Theories form a basis for the development and utilization of educational media. According to Shaikh et al. (2017), the integration of theoretical frameworks in the design of instructional media provides explicit guidance for the design and use of such media. It is crucial, thus, that such media redesigned based on instructional theories to ensure they are beneficial in the learning environment. Such approaches help designers to develop the best methods to help students learn effectively. They create a conducive learning environment. Inadequacies in these theories and existing gaols in knowledge make it challenging to design completely effective learning media. Such gaps make the management and production of instructional media to be perennially wanting. Specifically, a designer needs a body of knowledge on which they base their creativity.
The development of general-use textbooks is a specific example of how theoretical principles are employed in the design of teaching media. Before a book for teaching is developed, the authors must understand the elements that must be met for the textbook to be beneficial. Inadequacies in the understanding of theoretical frameworks may make the textbook less helpful. For example, the arrangement of content, as well as the organization of learning activities in the book, is vital. Hence, it can be concluded that gaps in the knowledge of educational theories may make the production, use, and management of instructional media wanting.
The development and use of instructional media in education is a step-wise process. The first step involves the statement of educational object9ves to be attained by the media, as explained by Wang (2017). Such objectives must be in tandem with the curriculum. The distinguishable features of the learners are then identified and incorporated into the design. Decisions on whether to use audio or visual systems are then made, and the media designed based on requirements. In this step-wise design, the primary challenges that arise include the incorporation of learner characteristics and selection of learning formats to adopt. For example, an effective system needs to incorporate a variety of options for the learners and tutors to choose from. For printed options, it is essential that the design also offers options for larger prints for the visually impaired. However, the most critical factor is to give every learner instruction in a form that is best for them. Therefore, managers of instructional media always need to consider the precise characteristics of every learner to ensure effectiveness. Failure to adhere to these always brings challenges.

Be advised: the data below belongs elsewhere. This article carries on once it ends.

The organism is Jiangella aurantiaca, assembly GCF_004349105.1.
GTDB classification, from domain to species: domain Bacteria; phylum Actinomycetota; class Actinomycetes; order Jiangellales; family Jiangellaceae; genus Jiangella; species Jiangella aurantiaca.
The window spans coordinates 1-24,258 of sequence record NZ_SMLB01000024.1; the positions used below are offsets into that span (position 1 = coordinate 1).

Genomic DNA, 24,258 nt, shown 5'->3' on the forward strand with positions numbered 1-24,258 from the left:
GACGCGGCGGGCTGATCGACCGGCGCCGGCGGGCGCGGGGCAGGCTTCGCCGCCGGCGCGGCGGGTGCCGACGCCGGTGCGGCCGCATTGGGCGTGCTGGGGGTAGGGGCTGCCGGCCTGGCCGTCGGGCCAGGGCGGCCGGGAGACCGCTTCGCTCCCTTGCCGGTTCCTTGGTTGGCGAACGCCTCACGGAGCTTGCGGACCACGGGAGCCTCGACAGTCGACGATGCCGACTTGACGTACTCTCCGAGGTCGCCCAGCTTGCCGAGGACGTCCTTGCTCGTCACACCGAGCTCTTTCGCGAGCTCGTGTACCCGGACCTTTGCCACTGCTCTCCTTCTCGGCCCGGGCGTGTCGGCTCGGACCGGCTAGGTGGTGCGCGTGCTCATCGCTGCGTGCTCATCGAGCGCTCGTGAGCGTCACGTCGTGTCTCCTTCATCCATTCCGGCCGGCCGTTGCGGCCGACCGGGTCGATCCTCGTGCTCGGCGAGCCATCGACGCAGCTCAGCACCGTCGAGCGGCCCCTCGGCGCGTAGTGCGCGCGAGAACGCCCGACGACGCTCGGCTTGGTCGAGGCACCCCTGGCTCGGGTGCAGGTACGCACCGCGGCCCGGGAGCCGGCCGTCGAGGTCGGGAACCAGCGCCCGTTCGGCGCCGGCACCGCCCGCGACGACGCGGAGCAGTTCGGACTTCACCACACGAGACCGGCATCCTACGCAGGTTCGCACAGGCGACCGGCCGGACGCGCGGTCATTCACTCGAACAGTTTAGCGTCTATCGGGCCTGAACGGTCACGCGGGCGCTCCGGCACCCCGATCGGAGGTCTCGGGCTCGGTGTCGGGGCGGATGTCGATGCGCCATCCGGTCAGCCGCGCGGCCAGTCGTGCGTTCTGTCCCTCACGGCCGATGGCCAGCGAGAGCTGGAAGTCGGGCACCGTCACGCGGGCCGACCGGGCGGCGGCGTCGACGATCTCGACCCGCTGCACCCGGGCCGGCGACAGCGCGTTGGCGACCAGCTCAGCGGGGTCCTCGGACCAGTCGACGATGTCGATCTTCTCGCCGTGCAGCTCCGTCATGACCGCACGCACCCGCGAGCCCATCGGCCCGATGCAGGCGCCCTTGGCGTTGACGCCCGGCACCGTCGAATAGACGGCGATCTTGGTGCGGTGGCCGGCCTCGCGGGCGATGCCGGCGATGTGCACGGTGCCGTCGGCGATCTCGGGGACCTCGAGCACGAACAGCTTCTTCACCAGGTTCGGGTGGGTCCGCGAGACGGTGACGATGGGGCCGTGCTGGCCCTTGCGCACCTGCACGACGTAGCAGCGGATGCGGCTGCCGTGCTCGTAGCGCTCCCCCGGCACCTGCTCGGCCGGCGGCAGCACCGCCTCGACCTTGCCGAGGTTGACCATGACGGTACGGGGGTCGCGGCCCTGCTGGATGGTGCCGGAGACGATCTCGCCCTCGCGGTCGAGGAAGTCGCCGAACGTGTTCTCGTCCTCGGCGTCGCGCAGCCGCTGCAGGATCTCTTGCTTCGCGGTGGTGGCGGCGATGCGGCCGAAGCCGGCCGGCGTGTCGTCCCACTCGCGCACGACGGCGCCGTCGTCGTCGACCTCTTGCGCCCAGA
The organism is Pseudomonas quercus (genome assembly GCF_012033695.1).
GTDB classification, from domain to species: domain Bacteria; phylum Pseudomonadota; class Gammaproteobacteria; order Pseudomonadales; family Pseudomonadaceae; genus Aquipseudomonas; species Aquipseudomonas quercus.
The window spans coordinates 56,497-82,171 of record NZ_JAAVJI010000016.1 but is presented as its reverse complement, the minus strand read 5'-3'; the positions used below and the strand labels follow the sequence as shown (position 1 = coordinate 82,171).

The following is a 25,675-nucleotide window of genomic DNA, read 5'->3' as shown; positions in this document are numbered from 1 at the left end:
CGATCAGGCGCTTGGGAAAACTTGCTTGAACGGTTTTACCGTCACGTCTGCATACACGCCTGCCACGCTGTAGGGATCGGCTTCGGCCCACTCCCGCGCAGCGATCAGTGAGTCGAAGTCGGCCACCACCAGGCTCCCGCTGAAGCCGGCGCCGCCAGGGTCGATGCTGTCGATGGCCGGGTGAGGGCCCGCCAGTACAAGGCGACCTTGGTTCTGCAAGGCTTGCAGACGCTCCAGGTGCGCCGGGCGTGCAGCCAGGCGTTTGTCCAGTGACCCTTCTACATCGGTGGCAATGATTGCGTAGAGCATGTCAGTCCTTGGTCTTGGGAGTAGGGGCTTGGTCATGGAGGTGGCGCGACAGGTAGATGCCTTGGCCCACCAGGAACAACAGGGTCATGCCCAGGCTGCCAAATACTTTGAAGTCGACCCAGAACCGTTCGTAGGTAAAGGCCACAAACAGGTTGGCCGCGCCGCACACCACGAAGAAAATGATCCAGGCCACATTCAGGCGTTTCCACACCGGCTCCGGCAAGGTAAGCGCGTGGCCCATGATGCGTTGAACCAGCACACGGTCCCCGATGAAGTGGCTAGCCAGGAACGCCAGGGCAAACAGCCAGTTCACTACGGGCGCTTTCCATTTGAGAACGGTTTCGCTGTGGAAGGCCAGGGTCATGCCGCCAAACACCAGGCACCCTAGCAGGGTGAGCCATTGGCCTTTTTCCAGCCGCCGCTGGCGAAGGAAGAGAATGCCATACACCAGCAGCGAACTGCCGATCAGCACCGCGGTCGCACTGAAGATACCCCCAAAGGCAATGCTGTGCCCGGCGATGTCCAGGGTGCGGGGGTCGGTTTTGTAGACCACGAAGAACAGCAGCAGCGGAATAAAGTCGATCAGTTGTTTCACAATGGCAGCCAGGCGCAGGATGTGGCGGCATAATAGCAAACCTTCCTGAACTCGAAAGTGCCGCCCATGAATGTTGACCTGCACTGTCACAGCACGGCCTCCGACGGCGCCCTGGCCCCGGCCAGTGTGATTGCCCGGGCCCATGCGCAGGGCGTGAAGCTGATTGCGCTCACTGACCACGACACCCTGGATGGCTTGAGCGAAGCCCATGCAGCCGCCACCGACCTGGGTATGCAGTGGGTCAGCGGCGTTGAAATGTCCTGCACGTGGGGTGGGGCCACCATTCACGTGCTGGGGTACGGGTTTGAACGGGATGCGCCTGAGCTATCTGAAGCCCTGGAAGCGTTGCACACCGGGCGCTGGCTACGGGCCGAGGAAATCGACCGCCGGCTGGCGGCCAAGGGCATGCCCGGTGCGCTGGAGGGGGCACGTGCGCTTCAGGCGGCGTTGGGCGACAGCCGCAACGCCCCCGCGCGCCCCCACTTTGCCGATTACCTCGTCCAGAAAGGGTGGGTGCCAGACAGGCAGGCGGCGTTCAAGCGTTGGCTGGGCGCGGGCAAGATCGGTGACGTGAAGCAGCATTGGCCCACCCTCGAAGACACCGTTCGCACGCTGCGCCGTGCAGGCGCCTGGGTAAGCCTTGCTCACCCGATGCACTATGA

In conclusion, instructional media are essential in simplifying learning processes and aiding the delivery of academic information in all cadres. Their utilization, however, remains perennially wanting because of limitations in key areas like design, incorporation of theoretical frameworks, and adherence to learner specifications. It is crucial, therefore, that managers ensure the media they select for learning are not only well designed but that they also adhere to the theoretical models of instruction and cater to the diverse needs of learners.
Manjale, N., & Chiza, A. (2017). International Journal of Educational Policy Research and Review, 4(6). doi: 10.15739/ijeprr.17.016
Mayer, R. (2020). Where is the learning in mobile technologies for learning? Contemporary Educational Psychology, 60, 101824. doi: 10.1016/j.cedpsych.2019.101824
Shaikh, U., Magana, A., Neri, L., Escobar-Castillejos, D., Noguez, J., & Benes, B. (2017). Undergraduate students’ conceptual interpretation and perceptions of haptic-enabled learning experiences. International Journal of Educational Technology in Higher Education, 14(1). doi: 10.1186/s41239-017-0053-2
Wang, M. (2017). Emerging technologies for workplace learning. E-Learning in the Workplace, 29-39. doi: 10.1007/978-3-319-64532-2_3